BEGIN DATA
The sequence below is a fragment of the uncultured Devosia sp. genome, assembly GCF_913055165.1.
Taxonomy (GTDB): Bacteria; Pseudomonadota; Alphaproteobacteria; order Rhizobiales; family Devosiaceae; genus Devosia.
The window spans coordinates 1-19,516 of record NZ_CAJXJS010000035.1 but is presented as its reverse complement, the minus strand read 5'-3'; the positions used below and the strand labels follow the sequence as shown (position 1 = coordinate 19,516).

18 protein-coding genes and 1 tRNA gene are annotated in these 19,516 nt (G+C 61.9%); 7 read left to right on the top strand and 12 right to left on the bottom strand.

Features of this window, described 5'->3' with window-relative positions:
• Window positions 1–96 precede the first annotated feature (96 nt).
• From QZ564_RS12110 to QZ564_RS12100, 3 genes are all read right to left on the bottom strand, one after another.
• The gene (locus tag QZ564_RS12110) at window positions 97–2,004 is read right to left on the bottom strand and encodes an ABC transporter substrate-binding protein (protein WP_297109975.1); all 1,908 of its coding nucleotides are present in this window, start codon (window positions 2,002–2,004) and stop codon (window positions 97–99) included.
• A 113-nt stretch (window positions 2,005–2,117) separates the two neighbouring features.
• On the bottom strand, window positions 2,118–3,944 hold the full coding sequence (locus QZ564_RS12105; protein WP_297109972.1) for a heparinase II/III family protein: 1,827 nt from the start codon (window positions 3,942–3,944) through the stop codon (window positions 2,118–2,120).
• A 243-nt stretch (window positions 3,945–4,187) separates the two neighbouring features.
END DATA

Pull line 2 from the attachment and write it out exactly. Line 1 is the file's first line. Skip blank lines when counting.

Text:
Taxonomy (GTDB): Bacteria; Pseudomonadota; Alphaproteobacteria; order Rhizobiales; family Devosiaceae; genus Devosia.